“It’s time to lead on this issue. Put the House-passed background checks bill on the Senate floor for debate and a vote,” the New York Democrat tweeted.

Mr. Schumer is likely to be much less happy with Mr. McConnell’s more aggressive stance on a potential Supreme Court opening.

The GOP leader said Republicans would “absolutely” support filling a potential vacancy on the Supreme Court if one happens between now and the 2020 election.

“We’re not going to leave a single vacancy behind by the end of next year,” he told Mr. Hewitt.

Democrats have accused Mr. McConnell of a double standard, after he famously cited the looming 2016 presidential election as reason to slow-walk the confirmation process for Judge Merrick Garland, who President Obama nominated to fill the seat of the late Justice Antonin Scalia that year.

But Mr. McConnell said Tuesday that historically, Supreme Court nominees don’t get confirmed in the throes of a presidential election campaign when the White House is held by a different party than the Senate. That was the case in 2016, but isn’t the case now.

“There was nothing I did that would not have been done had the shoe been on the other foot had there been a … Republican president and a Democratic Senate,” Mr. McConnell said on Tuesday. “So look, they can whine about this all day long, but under the Constitution there is co-responsibility for appointments — the president makes the nomination and the Senate confirms. We are partners in the personnel business, up to and including the U.S. Supreme Court.”

Justice Ruth Bader Ginsburg recently underwent treatment for pancreatic and lung cancer, sparking speculation of a new vacancy, though she said over the weekend she’s on the way to being “very well.”

There has also been intermittent talk about the potential retirement of Justice Clarence Thomas, though he has pushed back against those rumors this year.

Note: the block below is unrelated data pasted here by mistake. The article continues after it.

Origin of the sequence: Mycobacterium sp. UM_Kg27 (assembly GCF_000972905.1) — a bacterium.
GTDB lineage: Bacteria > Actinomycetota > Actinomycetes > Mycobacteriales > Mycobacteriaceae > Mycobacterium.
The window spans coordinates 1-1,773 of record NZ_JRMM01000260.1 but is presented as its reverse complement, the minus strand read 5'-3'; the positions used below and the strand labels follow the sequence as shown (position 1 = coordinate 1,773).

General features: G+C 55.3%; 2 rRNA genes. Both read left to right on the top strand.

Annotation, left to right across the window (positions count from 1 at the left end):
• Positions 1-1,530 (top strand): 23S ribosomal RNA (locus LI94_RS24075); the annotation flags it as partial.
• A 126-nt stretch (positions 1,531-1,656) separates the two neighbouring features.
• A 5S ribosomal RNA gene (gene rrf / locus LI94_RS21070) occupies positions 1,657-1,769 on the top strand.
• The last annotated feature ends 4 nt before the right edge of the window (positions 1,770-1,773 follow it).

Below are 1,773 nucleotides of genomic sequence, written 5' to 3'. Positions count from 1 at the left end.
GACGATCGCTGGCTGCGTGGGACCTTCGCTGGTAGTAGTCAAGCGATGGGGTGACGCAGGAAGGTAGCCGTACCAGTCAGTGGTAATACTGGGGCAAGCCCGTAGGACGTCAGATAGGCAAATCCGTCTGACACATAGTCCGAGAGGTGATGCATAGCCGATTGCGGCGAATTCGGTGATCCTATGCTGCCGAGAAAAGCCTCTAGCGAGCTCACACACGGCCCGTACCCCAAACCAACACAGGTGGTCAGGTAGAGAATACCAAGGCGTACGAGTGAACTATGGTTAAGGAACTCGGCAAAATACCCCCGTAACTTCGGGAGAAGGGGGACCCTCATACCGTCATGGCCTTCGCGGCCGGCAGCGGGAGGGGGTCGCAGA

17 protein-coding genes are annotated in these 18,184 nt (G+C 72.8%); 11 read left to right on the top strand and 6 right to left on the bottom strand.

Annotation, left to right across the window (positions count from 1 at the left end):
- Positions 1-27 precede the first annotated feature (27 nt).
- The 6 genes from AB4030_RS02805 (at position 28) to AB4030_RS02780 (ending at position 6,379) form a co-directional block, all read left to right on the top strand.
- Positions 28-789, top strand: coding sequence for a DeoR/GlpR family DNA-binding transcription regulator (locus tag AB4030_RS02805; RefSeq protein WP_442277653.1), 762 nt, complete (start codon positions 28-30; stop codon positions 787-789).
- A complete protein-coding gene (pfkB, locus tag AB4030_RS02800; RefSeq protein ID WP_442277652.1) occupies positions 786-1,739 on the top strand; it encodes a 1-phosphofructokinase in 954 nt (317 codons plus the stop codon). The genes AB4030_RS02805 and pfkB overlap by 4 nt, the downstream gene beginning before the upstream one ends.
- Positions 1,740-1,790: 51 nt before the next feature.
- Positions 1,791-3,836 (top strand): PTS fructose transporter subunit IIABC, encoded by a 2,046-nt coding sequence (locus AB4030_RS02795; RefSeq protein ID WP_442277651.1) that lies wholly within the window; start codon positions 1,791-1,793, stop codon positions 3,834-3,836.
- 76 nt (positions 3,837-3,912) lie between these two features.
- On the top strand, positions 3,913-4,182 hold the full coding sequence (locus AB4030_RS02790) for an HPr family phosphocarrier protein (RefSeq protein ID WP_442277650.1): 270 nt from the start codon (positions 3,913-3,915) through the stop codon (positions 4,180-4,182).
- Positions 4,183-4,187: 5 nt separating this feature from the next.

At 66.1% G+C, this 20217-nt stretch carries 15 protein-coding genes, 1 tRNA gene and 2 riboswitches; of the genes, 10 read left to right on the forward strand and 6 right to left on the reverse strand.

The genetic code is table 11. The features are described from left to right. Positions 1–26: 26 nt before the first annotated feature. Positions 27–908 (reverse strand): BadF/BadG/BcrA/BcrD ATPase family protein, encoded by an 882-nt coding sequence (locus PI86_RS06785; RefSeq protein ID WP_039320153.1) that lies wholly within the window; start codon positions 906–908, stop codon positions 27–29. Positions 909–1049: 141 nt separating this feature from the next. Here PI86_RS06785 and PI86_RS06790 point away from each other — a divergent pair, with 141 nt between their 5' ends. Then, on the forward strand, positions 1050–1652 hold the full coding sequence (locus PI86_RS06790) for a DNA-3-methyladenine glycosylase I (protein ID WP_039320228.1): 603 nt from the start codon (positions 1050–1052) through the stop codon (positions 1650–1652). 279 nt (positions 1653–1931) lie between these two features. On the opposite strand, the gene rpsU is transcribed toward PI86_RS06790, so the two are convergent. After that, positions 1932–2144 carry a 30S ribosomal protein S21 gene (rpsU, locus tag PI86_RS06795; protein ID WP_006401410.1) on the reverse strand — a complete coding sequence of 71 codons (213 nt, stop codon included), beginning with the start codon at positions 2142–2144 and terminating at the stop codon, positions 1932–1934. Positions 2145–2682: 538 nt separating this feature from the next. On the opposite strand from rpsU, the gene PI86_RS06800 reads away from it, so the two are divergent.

Mr. McConnell on Tuesday also said Democrats’ priorities such as the Green New Deal environmental and social overhaul were unlikely to make it through the Senate, and that voters will have their say next year.

“If the Democrats get power again, they’re going to turn us into a socialist country,” he said. “The Green New Deal, ‘Medicare for All,’ add it all up, and you have fundamentally changed America into a country it’s never been before. That’s what’s really at stake next year, not all of this hot rhetoric, but the cold, hard reality of what they’ll do if they get power.”

He also shot back at those critics on the left who’ve labeled him “Moscow Mitch” for not moving quickly to pass election security legislation. Mr. McConnell says the administration has already taken major steps behind the scenes against Russia and other potential election interferers, and he said to call him soft on Moscow is wrong.

“Unbelievable for a Cold Warrior like me who spent a career standing up to the Russians to be given a moniker like that. It’s an effort to smear me,” he said. “So they’ll say anything and do anything. This is what we’re up against with the hard left today in America.”